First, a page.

Figure 1. Autonomous Car Schematic

The car has sensors that detect shapes and movement. This information is sent to a computer, which has a database that allows it to extract information from the sensor data, then use it to determine a course of action. At no time does the AI system perceive the shapes and their movements as real, e.g., as real people; it simply is programmed to make decisions about what to do when certain shapes and movements are detected. This mimics but is completely different from what a human driver does.

AI is not some radically new technology, but an evolutionary development of existing technologies, with the same limitations, as we shall see. Because of the cachet associated with the name “AI”, many existing programs and processes have been re-branded as “AI”, regardless of whether they incorporate any significant new capabilities.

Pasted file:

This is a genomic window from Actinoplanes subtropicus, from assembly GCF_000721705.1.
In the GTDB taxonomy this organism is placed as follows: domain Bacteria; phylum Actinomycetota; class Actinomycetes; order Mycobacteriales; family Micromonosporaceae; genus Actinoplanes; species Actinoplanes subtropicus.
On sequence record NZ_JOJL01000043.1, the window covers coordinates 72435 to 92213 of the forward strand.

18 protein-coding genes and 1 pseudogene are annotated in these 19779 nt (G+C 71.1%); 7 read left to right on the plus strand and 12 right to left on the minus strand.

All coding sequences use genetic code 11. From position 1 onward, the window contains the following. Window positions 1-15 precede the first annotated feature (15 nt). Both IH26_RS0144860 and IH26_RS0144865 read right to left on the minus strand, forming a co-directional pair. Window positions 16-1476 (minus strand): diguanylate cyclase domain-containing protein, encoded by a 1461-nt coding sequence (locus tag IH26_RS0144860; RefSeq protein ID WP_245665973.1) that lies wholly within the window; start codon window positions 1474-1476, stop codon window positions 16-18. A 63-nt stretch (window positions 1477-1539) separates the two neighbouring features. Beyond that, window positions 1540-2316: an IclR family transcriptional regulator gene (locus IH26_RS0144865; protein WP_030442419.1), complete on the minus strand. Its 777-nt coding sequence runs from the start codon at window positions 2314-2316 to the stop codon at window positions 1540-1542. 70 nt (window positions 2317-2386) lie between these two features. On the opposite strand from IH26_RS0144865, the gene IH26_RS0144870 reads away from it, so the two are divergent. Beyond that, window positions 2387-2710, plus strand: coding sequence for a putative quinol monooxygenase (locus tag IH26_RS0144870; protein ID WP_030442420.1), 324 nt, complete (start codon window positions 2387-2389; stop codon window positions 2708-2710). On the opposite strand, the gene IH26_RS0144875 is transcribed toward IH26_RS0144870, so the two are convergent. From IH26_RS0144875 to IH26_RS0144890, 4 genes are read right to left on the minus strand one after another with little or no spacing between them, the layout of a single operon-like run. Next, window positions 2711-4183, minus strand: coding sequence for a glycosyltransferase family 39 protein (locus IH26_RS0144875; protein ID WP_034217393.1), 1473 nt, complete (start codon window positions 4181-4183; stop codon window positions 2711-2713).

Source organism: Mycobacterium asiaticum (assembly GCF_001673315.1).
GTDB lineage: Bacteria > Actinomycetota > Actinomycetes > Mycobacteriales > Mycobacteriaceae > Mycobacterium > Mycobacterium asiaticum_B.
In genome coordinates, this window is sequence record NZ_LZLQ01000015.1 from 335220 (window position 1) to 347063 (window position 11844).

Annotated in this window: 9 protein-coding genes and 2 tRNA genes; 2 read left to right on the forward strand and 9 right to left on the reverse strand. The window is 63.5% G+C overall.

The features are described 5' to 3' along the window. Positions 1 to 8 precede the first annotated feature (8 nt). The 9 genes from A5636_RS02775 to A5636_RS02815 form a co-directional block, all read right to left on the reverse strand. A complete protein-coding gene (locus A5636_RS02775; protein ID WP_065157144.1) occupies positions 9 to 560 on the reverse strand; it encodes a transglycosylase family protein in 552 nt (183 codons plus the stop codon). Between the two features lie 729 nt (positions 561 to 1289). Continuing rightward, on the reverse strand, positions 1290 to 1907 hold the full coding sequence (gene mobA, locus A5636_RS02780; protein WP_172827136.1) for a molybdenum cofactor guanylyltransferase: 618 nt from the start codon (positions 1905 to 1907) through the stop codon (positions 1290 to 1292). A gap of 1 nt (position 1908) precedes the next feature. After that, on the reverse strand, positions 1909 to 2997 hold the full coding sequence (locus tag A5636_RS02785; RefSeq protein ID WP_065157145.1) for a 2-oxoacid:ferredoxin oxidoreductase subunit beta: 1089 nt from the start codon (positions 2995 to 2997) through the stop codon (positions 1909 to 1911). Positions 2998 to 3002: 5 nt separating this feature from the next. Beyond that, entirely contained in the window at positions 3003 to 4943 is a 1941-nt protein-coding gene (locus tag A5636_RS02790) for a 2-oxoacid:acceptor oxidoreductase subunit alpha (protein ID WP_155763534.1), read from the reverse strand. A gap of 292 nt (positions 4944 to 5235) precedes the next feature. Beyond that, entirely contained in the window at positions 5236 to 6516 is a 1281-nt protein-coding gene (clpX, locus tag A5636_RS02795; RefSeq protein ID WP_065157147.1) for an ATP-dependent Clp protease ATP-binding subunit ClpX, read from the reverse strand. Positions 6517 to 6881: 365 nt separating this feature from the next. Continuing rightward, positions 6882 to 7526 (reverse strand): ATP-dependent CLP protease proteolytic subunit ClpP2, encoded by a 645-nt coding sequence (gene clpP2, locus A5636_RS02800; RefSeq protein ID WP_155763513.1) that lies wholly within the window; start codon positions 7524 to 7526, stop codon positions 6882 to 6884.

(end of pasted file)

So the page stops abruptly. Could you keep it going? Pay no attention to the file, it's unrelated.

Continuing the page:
AI will be able to:

  • Automate some jobs, and displace some workers (though at the same time creating new jobs)
  • Supplement and assist human research and development activities
  • Aid humans in many other fields and actions
  • Extend current computer capabilities

AI will never be able to:

  • Automate most jobs, since most require creative action on the part of the job holder
  • “Take control” because it does not perceive reality
  • Outstrip human knowledge of reality

AI fails to duplicate human knowing for three reasons:

  1. It has no conception of truth (or any abstract entity)
  2. It does not perceive reality (only surrogates such as shapes, movements, and existing texts)
  3. It has no capacity for truly creative thought (only algorithm-based combinations of existing texts or procedures)